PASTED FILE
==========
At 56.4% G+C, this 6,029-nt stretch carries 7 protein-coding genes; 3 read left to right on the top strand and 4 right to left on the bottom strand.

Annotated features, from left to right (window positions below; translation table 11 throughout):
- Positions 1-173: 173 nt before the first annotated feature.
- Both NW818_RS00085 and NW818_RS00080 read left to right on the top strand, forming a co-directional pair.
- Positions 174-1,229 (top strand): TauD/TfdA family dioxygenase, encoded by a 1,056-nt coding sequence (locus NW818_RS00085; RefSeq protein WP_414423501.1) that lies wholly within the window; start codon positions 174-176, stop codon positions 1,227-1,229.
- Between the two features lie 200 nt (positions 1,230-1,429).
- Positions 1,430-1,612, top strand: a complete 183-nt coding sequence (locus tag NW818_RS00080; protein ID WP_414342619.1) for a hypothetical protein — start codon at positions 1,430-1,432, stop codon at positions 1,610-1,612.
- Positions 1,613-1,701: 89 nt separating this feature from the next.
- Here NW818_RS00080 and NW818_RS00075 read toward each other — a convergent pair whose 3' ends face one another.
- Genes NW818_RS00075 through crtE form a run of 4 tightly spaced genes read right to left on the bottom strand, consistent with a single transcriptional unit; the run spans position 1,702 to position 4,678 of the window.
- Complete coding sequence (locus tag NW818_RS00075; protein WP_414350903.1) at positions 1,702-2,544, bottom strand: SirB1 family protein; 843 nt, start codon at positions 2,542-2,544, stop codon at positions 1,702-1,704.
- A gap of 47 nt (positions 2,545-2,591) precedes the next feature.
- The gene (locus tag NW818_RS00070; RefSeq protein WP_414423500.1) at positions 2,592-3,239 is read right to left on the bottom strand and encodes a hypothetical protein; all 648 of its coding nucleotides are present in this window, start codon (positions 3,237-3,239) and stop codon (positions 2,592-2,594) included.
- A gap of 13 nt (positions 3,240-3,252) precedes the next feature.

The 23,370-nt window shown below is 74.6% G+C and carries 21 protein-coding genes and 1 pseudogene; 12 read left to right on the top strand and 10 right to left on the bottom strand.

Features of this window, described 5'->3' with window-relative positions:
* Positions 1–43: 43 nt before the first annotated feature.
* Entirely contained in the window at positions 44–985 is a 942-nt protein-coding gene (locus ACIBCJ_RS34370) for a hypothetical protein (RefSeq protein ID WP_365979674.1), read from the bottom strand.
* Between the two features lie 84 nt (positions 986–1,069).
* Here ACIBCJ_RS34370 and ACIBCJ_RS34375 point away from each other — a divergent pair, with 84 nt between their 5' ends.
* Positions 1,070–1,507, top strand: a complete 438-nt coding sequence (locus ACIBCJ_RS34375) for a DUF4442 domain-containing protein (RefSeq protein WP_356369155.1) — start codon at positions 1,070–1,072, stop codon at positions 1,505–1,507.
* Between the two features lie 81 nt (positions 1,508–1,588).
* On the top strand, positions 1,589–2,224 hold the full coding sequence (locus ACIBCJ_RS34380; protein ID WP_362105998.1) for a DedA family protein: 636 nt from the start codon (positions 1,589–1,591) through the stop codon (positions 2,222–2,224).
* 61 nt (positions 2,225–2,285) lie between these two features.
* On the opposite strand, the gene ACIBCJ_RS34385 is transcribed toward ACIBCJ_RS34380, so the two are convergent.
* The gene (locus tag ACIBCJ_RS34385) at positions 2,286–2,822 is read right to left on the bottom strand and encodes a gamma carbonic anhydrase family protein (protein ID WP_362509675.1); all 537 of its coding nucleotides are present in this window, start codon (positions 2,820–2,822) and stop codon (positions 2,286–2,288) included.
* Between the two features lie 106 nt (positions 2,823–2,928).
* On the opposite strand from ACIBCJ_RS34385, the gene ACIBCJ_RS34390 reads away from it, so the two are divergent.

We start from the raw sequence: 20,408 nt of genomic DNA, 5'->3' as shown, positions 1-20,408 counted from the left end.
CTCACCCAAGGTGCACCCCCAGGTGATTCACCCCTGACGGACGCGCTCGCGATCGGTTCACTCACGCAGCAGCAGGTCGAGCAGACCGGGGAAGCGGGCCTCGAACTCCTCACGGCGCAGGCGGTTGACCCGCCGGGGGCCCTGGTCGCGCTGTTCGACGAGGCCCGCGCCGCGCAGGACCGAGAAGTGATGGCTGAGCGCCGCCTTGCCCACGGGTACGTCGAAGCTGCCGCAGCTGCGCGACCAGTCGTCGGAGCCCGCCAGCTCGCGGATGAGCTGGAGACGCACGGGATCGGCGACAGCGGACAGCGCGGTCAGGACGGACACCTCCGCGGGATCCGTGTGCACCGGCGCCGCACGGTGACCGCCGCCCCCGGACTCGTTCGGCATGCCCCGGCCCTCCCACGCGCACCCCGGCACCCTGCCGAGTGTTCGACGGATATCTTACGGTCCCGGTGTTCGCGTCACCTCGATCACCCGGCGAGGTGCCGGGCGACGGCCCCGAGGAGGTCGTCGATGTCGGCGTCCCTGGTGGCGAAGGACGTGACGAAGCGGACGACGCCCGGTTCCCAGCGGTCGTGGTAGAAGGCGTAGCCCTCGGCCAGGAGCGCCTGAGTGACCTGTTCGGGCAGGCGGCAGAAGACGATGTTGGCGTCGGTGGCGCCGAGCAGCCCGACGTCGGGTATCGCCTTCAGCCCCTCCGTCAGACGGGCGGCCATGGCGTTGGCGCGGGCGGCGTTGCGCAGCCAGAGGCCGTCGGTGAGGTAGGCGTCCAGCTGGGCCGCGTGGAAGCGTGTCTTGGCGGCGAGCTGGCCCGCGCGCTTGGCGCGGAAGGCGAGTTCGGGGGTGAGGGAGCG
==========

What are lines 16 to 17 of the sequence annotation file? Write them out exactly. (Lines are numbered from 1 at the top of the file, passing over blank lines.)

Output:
Features of this window, described 5'->3' with window-relative positions:
* Positions 1–43: 43 nt before the first annotated feature.